Local forwarding means using the ssh -L parameter. Let’s first look at the official explanation (man ssh):

-L [bind_address:]port:host:hostport
-L [bind_address:]port:remote_socket
-L local_socket:host:hostport
-L local_socket:remote_socket
    Specifies that connections to the given TCP port or Unix socket on the local (client) host are to be forwarded to the given host and port, or Unix socket, on the remote side. This works by allocating a socket to listen to either a TCP port on the local side, optionally bound to the specified bind_address, or to a Unix socket.  Whenever a connection is made to the local port or socket, the connection is for‐warded over the secure channel, and a connection is made to either host port hostport, or the Unix socket remote_socket, from the remote machine.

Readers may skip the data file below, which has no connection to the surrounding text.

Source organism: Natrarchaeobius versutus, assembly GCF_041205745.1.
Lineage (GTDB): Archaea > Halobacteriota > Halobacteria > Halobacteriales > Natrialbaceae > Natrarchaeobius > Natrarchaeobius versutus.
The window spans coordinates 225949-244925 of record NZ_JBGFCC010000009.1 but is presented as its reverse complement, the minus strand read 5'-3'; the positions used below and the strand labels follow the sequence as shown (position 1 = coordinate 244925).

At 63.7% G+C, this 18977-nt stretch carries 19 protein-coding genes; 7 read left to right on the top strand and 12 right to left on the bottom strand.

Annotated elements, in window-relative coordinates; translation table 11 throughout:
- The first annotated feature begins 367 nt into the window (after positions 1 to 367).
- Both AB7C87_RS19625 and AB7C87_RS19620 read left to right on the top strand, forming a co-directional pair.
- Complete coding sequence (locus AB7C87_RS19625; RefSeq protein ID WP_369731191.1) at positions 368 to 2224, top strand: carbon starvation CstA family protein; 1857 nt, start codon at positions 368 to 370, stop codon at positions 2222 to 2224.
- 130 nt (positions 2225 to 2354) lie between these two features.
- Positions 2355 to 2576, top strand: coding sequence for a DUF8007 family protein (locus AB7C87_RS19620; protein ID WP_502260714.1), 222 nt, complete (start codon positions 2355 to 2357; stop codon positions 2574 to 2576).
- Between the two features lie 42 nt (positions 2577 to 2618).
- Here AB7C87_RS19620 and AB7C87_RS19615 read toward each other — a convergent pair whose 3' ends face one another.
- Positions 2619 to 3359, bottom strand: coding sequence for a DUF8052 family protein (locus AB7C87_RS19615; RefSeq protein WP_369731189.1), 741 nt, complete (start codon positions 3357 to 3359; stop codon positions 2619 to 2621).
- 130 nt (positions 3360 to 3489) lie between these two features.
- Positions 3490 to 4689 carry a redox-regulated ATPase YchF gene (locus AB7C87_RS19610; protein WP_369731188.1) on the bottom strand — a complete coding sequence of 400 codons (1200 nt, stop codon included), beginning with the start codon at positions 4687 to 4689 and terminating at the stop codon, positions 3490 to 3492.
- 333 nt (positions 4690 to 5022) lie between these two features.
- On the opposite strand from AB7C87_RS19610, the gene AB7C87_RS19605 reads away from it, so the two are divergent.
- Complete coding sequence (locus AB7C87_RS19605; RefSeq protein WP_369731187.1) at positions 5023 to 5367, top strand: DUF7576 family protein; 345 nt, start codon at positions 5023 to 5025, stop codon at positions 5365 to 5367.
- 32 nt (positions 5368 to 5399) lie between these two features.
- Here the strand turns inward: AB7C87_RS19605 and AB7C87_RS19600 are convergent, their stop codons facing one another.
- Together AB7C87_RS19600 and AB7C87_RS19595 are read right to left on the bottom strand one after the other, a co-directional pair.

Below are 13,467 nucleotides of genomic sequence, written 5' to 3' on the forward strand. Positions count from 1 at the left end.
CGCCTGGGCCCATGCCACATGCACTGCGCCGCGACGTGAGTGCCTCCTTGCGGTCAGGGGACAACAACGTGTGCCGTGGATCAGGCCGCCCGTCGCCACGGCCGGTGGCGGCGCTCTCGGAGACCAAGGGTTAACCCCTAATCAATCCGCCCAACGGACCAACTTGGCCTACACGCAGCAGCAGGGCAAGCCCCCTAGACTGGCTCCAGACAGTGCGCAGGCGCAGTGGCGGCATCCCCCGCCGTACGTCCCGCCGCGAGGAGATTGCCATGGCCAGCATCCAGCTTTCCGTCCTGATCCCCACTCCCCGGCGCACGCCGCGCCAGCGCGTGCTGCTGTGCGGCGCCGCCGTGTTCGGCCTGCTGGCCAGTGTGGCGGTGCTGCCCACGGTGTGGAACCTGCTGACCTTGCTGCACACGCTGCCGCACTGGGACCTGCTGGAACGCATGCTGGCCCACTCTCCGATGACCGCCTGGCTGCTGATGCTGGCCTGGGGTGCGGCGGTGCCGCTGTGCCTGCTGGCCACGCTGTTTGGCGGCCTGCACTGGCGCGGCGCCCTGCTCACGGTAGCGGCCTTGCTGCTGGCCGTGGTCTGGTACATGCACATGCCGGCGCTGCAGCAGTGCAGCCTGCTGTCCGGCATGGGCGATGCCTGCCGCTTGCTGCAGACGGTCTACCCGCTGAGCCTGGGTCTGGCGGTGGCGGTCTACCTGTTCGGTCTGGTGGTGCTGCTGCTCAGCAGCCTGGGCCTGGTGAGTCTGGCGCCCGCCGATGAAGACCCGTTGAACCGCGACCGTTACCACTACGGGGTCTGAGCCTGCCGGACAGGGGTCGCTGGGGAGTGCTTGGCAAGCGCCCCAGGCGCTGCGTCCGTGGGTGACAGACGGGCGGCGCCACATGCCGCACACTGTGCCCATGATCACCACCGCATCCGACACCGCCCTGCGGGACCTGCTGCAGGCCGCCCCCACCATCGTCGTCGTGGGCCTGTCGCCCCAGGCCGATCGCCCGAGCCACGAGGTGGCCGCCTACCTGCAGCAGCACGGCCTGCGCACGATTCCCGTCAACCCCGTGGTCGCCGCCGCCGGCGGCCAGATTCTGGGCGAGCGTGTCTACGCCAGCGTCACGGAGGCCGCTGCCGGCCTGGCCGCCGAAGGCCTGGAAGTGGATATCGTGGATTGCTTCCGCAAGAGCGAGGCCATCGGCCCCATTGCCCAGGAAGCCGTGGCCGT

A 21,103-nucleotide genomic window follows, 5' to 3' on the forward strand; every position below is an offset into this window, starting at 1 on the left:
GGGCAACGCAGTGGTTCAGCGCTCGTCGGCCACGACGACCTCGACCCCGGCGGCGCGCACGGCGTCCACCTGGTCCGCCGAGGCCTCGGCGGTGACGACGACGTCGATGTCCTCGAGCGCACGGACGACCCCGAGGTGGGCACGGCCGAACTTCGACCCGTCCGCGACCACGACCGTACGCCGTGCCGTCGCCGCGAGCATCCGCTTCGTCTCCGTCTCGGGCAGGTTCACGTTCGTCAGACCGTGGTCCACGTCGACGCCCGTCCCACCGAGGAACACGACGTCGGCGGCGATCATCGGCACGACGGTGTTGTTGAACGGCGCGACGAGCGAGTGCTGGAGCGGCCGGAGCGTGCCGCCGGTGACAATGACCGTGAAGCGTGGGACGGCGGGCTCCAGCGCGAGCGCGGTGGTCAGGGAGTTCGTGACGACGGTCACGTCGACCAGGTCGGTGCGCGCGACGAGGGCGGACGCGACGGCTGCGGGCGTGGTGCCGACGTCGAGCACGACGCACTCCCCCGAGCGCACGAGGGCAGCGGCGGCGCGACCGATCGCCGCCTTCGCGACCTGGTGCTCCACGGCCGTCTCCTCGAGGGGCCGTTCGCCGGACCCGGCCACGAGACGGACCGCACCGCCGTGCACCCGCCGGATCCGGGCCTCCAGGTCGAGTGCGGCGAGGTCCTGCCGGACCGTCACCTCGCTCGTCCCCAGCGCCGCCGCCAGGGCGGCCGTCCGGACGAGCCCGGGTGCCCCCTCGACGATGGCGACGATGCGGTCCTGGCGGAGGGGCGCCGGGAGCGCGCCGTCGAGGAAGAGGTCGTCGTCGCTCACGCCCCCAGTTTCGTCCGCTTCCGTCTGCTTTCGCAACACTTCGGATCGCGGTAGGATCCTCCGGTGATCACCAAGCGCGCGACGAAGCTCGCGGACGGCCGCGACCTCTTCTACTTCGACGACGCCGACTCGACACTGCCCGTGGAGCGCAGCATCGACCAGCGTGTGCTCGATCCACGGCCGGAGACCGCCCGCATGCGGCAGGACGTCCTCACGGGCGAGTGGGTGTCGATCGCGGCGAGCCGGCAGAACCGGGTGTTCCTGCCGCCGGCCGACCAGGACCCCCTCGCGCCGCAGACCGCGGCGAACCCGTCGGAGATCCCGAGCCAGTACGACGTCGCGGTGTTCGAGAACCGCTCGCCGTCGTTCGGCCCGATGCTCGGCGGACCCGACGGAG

Port forwardings can also be specified in the configuration file.  Only the superuser can forward privi‐leged ports.  IPv6 addresses can be specified by enclosing the address in square brackets.
    By default, the local port is bound in accordance with the GatewayPorts setting.  However, an explicit bind_address may be used to bind the connection to a specific address.  The bind_address of "localhost” indicates that the listening port be bound for local use only, while an empty address or ‘*' indicates that the port should be available from all interfaces.

In plain language, after using this parameter to execute an ssh connection, a specified listening port 1 will be opened on the local machine, which will be bound to a specified interface (IP) and specified port 2 on the remote machine. When another program accesses the specified port 1 on the local machine, the traffic will be forwarded to the specified port 2 on the remote machine, which is equivalent to directly accessing port 2 on the remote machine. In simple terms, it means “traffic is forwarded from the local machine to the remote machine”.